Minister sorry for boot row
The government apologized to the Egyptian ambassador on Wednesday after a fracas with police over security screening at the island’s main airport. Egyptian ambassador Menha Mahrous Bakhoum was involved in an argument with police when she was asked to undergo security checks to enter a departure terminal on Saturday, where she was seeing off members of her family. Local media reported the ambassador agreed to undergo security screening, but objected to removing her boots. In a heated debate that followed, media reported, a police officer was slapped and the ambassador was manhandled by police. An apology released on Wednesday lauded the country’s “brotherly relations” with Egypt.
Ship stable: coast guard
A coast guard official who flew over a petroleum drilling ship grounded on a remote Alaskan island says there are still no signs of any fuel sheen or environmental impact and the rig appears to be stable. The drill ship Kulluk ran aground in a fierce North Pacific storm on Monday off an uninhabited island near Kodiak. Calmer weather conditions on Wednesday also allowed a team of five salvage experts to be lowered by helicopter to the rig to conduct a structural assessment. Officials say their information will be used to formulate salvage plans. Also taken to the Kulluk was a state-owned emergency towing system for use in the operation.
Woman stuck in supermarket
While others were celebrating the start of the year, an elderly woman spent New Year’s Eve trapped in a supermarket after being locked inside, officials said. The 73-year-old was stuck inside the supermarket in the northern city of Roubaix after emerging from the toilet to find the shop closed and the doors locked, local firefighters said. She set off the alarms several times throughout the night, but there was no answer. She was only discovered the morning of New Year’s Day around 10:30am.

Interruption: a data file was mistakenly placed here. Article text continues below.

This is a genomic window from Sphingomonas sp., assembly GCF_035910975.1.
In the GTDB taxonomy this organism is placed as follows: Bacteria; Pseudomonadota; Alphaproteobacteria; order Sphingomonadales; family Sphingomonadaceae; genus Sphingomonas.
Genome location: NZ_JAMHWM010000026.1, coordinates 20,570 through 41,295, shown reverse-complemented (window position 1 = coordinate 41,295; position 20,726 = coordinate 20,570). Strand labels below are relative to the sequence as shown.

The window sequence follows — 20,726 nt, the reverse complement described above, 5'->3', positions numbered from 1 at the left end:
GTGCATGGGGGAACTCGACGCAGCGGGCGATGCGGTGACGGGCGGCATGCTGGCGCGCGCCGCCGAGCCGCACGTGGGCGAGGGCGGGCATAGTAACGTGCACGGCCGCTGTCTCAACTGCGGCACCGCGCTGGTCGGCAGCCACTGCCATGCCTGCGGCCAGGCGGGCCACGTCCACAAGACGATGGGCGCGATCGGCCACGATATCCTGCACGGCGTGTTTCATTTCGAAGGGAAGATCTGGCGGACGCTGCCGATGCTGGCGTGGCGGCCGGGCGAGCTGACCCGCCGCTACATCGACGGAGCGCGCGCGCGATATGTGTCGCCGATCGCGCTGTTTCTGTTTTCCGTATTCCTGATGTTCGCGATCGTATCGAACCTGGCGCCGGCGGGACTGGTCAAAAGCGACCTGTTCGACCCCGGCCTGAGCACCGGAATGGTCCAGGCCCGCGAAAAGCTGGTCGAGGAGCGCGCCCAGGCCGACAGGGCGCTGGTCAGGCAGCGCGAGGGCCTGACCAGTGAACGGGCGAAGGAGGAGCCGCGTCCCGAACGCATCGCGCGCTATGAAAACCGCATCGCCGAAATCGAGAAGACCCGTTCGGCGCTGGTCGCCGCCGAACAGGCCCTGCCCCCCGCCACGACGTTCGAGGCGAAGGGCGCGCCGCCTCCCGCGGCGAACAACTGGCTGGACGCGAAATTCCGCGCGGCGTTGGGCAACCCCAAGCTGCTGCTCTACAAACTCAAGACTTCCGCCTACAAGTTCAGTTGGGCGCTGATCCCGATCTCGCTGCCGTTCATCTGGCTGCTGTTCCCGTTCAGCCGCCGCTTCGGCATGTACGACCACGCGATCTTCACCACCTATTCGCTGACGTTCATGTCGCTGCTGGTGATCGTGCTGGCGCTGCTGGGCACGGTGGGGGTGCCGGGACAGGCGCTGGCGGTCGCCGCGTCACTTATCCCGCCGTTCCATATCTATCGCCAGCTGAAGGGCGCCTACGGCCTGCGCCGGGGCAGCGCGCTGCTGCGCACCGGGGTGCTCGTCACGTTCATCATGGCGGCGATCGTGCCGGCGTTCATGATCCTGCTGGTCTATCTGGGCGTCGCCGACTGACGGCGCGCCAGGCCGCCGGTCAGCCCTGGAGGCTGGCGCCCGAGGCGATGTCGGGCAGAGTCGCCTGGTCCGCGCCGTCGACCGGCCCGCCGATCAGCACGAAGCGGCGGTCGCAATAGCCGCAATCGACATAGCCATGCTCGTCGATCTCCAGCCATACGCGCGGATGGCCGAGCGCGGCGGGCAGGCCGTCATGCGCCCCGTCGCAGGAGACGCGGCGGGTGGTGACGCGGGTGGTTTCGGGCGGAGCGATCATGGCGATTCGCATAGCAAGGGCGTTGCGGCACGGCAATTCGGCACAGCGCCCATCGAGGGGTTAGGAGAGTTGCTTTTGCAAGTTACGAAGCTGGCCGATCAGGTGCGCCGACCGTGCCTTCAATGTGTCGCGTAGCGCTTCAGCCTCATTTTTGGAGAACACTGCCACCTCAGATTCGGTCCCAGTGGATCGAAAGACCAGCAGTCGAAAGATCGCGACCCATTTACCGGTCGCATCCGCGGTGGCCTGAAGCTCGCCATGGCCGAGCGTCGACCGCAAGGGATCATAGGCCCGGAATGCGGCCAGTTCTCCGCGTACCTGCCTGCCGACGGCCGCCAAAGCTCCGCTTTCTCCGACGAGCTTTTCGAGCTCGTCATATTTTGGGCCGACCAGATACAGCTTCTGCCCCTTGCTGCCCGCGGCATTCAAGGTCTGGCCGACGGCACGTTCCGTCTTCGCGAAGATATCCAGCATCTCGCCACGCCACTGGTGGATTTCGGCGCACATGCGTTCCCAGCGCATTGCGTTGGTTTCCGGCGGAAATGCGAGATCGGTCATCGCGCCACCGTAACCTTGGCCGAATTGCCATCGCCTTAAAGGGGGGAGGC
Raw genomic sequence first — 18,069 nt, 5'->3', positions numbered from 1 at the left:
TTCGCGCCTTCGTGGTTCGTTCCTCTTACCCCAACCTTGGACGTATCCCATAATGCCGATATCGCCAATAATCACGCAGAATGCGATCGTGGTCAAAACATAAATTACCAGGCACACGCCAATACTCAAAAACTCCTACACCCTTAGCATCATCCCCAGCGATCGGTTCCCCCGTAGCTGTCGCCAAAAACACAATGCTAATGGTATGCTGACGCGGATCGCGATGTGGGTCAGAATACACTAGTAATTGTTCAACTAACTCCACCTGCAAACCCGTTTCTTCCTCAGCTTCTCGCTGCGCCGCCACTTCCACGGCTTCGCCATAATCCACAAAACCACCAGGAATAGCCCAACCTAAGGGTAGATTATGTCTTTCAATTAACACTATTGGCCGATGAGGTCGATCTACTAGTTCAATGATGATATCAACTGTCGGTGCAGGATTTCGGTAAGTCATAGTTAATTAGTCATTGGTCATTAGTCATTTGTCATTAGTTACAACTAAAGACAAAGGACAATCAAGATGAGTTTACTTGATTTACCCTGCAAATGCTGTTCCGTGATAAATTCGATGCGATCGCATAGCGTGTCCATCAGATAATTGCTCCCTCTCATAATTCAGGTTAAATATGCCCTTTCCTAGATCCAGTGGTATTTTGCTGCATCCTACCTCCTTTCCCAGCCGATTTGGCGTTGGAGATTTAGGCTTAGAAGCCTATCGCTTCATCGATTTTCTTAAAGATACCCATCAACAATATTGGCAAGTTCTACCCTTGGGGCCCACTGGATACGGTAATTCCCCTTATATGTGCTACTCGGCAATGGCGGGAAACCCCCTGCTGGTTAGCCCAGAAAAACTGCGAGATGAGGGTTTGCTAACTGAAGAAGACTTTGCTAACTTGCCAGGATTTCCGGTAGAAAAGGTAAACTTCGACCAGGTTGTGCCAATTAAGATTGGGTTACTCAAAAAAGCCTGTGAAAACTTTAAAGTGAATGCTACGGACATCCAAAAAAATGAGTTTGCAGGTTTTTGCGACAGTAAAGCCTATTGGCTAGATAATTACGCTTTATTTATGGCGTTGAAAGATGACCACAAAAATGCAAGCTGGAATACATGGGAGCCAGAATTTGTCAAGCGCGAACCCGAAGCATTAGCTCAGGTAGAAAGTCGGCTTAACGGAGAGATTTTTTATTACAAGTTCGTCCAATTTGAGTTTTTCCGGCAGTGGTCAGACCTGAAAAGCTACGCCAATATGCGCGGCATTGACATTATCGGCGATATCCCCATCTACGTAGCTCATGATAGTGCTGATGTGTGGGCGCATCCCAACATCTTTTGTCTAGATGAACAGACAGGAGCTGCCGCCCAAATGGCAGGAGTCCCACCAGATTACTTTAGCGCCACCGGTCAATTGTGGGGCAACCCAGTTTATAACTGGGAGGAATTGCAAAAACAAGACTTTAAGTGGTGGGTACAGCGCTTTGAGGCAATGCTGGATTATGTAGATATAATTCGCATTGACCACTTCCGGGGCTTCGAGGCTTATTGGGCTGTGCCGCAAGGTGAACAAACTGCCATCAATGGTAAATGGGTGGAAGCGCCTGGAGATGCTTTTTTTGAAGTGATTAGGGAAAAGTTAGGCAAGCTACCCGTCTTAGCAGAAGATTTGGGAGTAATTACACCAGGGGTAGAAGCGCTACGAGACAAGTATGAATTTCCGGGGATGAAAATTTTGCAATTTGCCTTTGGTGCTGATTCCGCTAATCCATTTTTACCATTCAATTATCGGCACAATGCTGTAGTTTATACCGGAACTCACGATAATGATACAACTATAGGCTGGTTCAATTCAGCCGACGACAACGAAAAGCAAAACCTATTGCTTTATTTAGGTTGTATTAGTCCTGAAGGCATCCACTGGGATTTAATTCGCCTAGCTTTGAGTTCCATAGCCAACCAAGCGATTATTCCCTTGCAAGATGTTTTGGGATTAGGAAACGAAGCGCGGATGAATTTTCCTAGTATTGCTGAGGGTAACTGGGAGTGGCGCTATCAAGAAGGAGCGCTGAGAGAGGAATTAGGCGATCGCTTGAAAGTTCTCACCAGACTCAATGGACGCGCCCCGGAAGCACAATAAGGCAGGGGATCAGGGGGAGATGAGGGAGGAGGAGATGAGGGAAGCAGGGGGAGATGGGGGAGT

Sperm donor fights request
A man who donated sperm to a lesbian couple is fighting efforts by Kansas state authorities to force him to pay child support for the now three-year-old girl, arguing that he and the women signed an agreement waiving all of his parental rights. The state argues that because William Marotta did not work through a clinic or doctor, as required by state law, he can be held responsible for about US$6,000 that the child’s biological mother received through public assistance — as well as future child support. Marotta answered an ad in 2009 from a local couple. The three signed an agreement relieving Marotta of any financial or paternal responsibility. However, instead of working with a doctor, Marotta agreed to drop off a container with his sperm at the couple’s home and the women successfully handled the insemination themselves.
Mantel wins book award
Writer and two-time Booker Prize winner Hilary Mantel has been named novelist of the year at Britain’s Costa Book Awards for Bring Up the Bodies. Mantel’s achievement for her blood-soaked Tudor saga makes her the first author to win both the Costa novel award and Booker Prize in the same year. Other winners included Scottish poet Kathleen Jamie for The Overhaul and Francesca Segal for her first novel, The Innocents. Severely dyslexic writer and illustrator Sally Gardner won the children’s book prize for her fifth novel, Maggot Moon.